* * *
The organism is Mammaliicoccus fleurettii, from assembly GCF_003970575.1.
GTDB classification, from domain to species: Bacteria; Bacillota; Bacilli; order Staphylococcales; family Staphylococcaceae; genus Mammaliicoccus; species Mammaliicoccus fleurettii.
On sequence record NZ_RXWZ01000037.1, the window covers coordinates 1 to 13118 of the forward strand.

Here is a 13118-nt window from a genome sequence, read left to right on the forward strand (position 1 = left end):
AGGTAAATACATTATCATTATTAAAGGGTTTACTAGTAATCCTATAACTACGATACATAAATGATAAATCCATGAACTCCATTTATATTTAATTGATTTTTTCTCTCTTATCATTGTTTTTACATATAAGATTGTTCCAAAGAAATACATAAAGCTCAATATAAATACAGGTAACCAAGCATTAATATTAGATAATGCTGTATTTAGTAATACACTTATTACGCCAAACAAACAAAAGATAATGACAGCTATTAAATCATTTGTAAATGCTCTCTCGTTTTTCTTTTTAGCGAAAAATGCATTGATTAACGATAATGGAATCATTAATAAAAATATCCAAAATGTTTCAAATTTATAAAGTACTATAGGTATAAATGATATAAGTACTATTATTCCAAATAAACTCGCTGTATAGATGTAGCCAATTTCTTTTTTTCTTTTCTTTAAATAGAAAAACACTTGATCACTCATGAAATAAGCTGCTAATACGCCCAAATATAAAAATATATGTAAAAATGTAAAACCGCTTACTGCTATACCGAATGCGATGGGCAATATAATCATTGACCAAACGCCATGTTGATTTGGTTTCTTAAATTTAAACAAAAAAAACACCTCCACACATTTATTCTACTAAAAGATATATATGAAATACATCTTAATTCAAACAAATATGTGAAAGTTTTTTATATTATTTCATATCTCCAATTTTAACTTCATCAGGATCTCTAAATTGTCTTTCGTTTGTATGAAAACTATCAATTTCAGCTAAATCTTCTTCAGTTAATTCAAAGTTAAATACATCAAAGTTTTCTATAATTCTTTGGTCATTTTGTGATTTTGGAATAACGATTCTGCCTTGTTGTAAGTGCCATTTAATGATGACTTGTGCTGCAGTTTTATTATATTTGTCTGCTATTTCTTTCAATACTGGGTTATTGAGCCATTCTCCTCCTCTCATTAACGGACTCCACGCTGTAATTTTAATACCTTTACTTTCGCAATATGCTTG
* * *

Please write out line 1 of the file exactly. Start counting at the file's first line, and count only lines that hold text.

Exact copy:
The organism is Mammaliicoccus fleurettii, from assembly GCF_003970575.1.